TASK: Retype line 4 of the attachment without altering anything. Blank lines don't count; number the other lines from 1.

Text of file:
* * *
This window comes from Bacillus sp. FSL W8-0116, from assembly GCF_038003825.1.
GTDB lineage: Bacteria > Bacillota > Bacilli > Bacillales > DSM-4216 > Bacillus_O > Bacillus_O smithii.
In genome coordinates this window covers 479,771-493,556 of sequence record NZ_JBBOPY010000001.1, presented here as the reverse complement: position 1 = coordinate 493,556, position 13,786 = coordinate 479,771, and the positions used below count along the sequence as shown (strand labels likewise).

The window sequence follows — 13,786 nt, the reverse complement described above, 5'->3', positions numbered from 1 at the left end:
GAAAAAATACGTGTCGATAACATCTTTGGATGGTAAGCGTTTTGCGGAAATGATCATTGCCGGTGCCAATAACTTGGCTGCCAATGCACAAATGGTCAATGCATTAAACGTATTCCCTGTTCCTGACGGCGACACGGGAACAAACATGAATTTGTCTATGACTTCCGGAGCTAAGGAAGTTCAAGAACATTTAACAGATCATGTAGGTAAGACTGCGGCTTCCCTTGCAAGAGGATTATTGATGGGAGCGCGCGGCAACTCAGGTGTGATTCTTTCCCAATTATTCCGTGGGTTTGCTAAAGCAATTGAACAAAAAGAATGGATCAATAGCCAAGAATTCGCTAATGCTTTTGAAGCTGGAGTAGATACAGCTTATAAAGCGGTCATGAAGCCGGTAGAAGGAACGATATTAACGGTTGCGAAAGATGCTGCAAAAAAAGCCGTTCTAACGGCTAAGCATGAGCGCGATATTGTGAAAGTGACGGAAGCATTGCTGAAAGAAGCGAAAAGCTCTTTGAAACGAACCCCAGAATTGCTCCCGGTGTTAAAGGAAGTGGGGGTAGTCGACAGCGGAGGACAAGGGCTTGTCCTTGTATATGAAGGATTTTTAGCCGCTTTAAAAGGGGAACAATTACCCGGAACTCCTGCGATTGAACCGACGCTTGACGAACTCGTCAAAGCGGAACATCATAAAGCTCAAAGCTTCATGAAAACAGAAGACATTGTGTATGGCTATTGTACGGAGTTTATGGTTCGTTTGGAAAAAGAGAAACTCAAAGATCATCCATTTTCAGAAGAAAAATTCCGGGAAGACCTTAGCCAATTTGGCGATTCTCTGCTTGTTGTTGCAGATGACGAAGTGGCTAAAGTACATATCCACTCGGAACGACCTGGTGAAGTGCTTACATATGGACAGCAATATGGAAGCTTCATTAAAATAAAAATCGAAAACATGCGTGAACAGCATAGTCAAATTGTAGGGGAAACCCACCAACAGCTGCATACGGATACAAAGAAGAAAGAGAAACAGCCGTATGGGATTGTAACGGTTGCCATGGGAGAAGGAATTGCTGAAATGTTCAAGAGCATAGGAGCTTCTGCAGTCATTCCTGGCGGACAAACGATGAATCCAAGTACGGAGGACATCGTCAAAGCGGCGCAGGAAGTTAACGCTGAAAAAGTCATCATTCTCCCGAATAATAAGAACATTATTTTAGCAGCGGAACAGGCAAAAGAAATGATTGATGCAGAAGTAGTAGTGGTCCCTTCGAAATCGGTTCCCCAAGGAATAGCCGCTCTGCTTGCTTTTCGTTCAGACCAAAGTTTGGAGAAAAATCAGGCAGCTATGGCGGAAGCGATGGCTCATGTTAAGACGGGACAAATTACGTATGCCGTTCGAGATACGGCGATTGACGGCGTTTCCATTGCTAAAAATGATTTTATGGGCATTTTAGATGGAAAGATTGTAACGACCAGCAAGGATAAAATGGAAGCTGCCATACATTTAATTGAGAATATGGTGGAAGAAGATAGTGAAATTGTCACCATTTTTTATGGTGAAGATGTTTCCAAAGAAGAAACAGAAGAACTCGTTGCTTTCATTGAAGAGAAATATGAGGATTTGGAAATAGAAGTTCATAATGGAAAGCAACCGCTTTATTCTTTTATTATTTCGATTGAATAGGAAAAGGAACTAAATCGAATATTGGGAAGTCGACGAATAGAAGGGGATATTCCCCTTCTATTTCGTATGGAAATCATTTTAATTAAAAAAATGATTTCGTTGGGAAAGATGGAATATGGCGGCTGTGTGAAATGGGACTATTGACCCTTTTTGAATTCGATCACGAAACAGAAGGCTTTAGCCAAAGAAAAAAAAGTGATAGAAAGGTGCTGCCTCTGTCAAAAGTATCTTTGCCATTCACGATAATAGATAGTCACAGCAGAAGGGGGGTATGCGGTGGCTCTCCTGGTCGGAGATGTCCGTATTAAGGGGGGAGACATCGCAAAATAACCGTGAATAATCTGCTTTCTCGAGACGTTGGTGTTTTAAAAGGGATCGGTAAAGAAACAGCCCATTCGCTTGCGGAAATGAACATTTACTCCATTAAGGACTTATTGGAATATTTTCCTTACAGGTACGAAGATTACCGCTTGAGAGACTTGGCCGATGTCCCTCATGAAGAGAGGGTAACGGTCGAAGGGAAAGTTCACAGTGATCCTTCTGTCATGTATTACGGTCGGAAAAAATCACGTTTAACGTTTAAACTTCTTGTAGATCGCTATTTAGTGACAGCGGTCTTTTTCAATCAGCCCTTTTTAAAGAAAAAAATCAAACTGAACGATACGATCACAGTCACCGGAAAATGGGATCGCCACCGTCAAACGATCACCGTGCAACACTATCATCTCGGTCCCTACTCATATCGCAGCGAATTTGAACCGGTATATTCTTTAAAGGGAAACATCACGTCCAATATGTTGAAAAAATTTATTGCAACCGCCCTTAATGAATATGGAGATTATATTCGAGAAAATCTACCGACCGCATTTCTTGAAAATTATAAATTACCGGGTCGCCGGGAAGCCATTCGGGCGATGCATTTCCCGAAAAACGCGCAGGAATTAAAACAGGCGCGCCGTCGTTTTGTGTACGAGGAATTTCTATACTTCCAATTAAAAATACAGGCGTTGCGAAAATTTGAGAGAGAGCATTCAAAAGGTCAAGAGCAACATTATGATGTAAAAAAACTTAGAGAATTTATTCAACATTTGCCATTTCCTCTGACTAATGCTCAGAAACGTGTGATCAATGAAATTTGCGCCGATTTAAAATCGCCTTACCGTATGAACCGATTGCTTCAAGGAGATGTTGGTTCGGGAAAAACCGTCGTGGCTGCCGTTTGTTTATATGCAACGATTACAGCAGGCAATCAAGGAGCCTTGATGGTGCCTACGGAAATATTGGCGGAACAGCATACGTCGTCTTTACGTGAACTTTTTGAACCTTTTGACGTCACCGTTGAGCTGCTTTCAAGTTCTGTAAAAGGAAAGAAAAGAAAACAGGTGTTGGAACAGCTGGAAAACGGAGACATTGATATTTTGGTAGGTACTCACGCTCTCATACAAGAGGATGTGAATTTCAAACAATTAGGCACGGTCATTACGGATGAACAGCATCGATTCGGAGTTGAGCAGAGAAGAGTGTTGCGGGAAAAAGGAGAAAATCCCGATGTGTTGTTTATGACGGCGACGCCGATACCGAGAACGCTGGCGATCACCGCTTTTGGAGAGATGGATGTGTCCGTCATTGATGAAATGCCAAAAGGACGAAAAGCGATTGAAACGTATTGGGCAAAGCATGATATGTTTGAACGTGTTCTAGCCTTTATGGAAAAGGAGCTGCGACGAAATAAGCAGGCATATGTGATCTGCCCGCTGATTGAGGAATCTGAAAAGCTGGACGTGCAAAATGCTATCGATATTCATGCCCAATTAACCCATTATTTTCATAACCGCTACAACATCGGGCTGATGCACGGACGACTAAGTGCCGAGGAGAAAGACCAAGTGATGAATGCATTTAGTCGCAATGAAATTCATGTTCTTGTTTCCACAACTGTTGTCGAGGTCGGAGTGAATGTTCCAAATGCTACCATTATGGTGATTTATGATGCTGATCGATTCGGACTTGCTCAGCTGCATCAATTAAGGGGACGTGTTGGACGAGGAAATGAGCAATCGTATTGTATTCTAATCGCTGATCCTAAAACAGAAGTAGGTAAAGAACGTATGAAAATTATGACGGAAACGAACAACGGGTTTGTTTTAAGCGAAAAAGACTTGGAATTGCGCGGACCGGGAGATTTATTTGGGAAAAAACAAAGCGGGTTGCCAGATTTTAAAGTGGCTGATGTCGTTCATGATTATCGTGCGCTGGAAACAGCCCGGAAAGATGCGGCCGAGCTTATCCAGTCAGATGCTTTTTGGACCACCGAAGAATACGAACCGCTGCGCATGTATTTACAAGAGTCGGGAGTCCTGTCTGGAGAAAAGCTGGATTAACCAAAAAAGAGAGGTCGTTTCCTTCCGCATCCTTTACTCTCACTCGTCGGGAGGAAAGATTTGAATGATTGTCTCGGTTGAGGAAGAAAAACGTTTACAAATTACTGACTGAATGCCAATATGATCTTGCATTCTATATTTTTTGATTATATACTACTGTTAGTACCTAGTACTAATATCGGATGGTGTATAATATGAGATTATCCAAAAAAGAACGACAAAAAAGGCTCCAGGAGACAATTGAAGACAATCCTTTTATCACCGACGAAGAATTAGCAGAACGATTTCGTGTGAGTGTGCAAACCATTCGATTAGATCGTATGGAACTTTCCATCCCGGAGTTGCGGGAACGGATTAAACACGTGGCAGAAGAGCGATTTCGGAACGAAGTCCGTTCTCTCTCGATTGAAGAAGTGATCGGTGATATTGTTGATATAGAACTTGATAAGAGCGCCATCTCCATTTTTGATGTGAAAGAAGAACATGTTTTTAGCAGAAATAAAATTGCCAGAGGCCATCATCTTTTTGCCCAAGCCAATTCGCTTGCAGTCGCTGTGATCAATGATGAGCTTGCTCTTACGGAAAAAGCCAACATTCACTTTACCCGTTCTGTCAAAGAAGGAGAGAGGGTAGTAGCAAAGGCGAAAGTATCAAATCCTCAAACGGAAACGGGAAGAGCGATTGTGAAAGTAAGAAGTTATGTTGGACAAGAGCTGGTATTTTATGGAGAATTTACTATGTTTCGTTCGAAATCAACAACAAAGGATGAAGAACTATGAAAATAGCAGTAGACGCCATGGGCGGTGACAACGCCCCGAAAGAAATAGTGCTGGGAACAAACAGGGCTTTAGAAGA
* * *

The window sequence follows — 13,786 nt, the reverse complement described above, 5'->3', positions numbered from 1 at the left end: